Pub.: 03 Mar '16, Pinned: 02 Mar '17

What do young people think about their school-based sex and relationship education? A qualitative synthesis of young people's views and experiences.

Abstract: Although sex and relationship education (SRE) represents a key strand in policies to safeguard young people and improve their sexual health, it currently lacks statutory status, government guidance is outdated and a third of UK schools has poor-quality SRE. We aimed to investigate whether current provision meets young people's needs.Synthesis of qualitative studies of young people's views of their school-based SRE.Eligible studies originated from the UK, Ireland, the USA, Australia, New Zealand, Canada, Japan, Iran, Brazil and Sweden.Studies of students aged 4-19 in full-time education, young adults ≤19 (not necessarily in full-time education) or adults ≤25 if recalling their experiences of school-based SRE.-69 publications were identified, with 55 remaining after quality appraisal (representing 48 studies). The synthesis found that although sex is a potent and potentially embarrassing topic, schools appear reluctant to acknowledge this and attempt to teach SRE in the same way as other subjects. Young people report feeling vulnerable in SRE, with young men anxious to conceal sexual ignorance and young women risking sexual harassment if they participate. Schools appear to have difficulty accepting that some young people are sexually active, leading to SRE that is out of touch with many young people's lives. Young people report that SRE can be negative, gendered and heterosexist. They expressed dislike of their own teachers delivering SRE due to blurred boundaries, lack of anonymity, embarrassment and poor training.SRE should be 'sex-positive' and delivered by experts who maintain clear boundaries with students. Schools should acknowledge that sex is a special subject with unique challenges, as well as the fact and range of young people's sexual activity, otherwise young people will continue to disengage from SRE and opportunities for safeguarding and improving their sexual health will be reduced.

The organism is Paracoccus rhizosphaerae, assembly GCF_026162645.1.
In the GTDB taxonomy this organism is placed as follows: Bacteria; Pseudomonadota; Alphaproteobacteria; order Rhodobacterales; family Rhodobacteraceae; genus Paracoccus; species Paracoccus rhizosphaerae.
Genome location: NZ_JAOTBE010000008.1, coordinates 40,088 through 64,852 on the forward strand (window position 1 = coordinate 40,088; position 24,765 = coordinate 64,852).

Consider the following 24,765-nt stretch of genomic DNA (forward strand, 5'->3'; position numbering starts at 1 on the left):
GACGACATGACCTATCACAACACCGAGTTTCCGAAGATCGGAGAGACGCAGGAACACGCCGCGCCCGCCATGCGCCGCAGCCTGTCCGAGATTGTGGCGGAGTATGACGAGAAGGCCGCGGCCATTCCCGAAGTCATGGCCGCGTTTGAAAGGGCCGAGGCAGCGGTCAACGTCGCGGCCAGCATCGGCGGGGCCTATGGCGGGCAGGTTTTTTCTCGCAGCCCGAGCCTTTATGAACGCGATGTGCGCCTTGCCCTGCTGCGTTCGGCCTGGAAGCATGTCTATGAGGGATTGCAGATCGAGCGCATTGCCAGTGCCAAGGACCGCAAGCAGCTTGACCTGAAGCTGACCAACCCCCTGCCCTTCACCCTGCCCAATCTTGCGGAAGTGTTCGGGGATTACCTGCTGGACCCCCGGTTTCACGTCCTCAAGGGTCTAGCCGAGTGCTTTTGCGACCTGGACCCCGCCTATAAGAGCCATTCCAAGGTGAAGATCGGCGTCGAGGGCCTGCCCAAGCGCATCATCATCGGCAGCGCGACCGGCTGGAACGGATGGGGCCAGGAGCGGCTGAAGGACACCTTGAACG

Pub.: 15 Sep '16, Pinned: 02 Mar '17

‘So, What Do Men and Women Want? Is It any Different from What Animals Want?’ Sex Education in an Upper Secondary School

Abstract: Abstract The aim of the study is to discuss and problematise notions of femininity and masculinity constructed in teaching situations among 16-year-old upper-secondary students studying science. The empirical examples originate from a teaching session with the theme of ‘sex and relationships’. The analysis is focused on metaphors inherent in a lesson that has its origins in the animal world. The findings show that the lesson ‘sex in the animal world’ is full of anthropomorphism, metaphors that humanise animal behaviour. Teachers and students compare the animals’ sexual behaviour with human behaviour, with the result that the animal world can be perceived as representative of natural sexual behaviour. The survey illustrates problems with how the examples are permeated by cultural values in the presentation of the animal world and how these examples form constructions of femininity and masculinity in the classroom.AbstractThe aim of the study is to discuss and problematise notions of femininity and masculinity constructed in teaching situations among 16-year-old upper-secondary students studying science. The empirical examples originate from a teaching session with the theme of ‘sex and relationships’. The analysis is focused on metaphors inherent in a lesson that has its origins in the animal world. The findings show that the lesson ‘sex in the animal world’ is full of anthropomorphism, metaphors that humanise animal behaviour. Teachers and students compare the animals’ sexual behaviour with human behaviour, with the result that the animal world can be perceived as representative of natural sexual behaviour. The survey illustrates problems with how the examples are permeated by cultural values in the presentation of the animal world and how these examples form constructions of femininity and masculinity in the classroom.

Pub.: 01 Dec '16, Pinned: 02 Mar '17